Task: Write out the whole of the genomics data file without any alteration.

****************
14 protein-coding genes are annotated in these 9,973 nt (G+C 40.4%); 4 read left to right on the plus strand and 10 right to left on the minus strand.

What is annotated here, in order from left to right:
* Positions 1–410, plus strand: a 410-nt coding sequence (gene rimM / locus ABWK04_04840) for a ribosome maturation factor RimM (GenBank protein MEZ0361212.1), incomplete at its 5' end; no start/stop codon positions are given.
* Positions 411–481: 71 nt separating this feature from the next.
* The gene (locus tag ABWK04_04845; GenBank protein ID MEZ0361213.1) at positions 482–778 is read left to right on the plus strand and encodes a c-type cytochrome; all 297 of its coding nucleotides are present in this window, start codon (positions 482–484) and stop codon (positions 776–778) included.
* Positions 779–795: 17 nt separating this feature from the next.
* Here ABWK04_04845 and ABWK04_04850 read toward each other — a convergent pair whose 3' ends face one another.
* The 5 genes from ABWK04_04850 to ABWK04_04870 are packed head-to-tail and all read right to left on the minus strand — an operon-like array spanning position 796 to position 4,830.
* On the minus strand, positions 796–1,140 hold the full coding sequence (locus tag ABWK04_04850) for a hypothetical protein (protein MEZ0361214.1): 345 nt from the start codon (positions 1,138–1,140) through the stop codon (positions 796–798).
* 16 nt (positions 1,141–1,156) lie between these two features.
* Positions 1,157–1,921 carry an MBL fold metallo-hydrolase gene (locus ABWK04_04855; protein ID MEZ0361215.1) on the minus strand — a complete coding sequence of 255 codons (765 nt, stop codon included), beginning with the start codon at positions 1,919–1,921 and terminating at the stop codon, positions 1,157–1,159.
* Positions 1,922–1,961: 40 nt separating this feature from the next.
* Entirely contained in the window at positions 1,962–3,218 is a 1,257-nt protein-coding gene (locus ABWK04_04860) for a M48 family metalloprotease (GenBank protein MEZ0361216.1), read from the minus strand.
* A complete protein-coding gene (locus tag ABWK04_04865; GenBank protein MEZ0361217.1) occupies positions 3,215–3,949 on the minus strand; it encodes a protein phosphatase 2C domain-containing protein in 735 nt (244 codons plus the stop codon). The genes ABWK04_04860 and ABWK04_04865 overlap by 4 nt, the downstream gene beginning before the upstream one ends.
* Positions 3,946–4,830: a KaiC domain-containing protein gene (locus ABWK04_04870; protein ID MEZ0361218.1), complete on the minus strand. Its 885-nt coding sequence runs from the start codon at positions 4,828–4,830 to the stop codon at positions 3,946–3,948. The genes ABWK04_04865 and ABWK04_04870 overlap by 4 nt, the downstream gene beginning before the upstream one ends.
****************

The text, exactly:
14 protein-coding genes are annotated in these 9,973 nt (G+C 40.4%); 4 read left to right on the plus strand and 10 right to left on the minus strand.

What is annotated here, in order from left to right:
* Positions 1–410, plus strand: a 410-nt coding sequence (gene rimM / locus ABWK04_04840) for a ribosome maturation factor RimM (GenBank protein MEZ0361212.1), incomplete at its 5' end; no start/stop codon positions are given.
* Positions 411–481: 71 nt separating this feature from the next.
* The gene (locus tag ABWK04_04845; GenBank protein ID MEZ0361213.1) at positions 482–778 is read left to right on the plus strand and encodes a c-type cytochrome; all 297 of its coding nucleotides are present in this window, start codon (positions 482–484) and stop codon (positions 776–778) included.
* Positions 779–795: 17 nt separating this feature from the next.
* Here ABWK04_04845 and ABWK04_04850 read toward each other — a convergent pair whose 3' ends face one another.
* The 5 genes from ABWK04_04850 to ABWK04_04870 are packed head-to-tail and all read right to left on the minus strand — an operon-like array spanning position 796 to position 4,830.
* On the minus strand, positions 796–1,140 hold the full coding sequence (locus tag ABWK04_04850) for a hypothetical protein (protein MEZ0361214.1): 345 nt from the start codon (positions 1,138–1,140) through the stop codon (positions 796–798).
* 16 nt (positions 1,141–1,156) lie between these two features.
* Positions 1,157–1,921 carry an MBL fold metallo-hydrolase gene (locus ABWK04_04855; protein ID MEZ0361215.1) on the minus strand — a complete coding sequence of 255 codons (765 nt, stop codon included), beginning with the start codon at positions 1,919–1,921 and terminating at the stop codon, positions 1,157–1,159.
* Positions 1,922–1,961: 40 nt separating this feature from the next.
* Entirely contained in the window at positions 1,962–3,218 is a 1,257-nt protein-coding gene (locus ABWK04_04860) for a M48 family metalloprotease (GenBank protein MEZ0361216.1), read from the minus strand.
* A complete protein-coding gene (locus tag ABWK04_04865; GenBank protein MEZ0361217.1) occupies positions 3,215–3,949 on the minus strand; it encodes a protein phosphatase 2C domain-containing protein in 735 nt (244 codons plus the stop codon). The genes ABWK04_04860 and ABWK04_04865 overlap by 4 nt, the downstream gene beginning before the upstream one ends.
* Positions 3,946–4,830: a KaiC domain-containing protein gene (locus ABWK04_04870; protein ID MEZ0361218.1), complete on the minus strand. Its 885-nt coding sequence runs from the start codon at positions 4,828–4,830 to the stop codon at positions 3,946–3,948. The genes ABWK04_04865 and ABWK04_04870 overlap by 4 nt, the downstream gene beginning before the upstream one ends.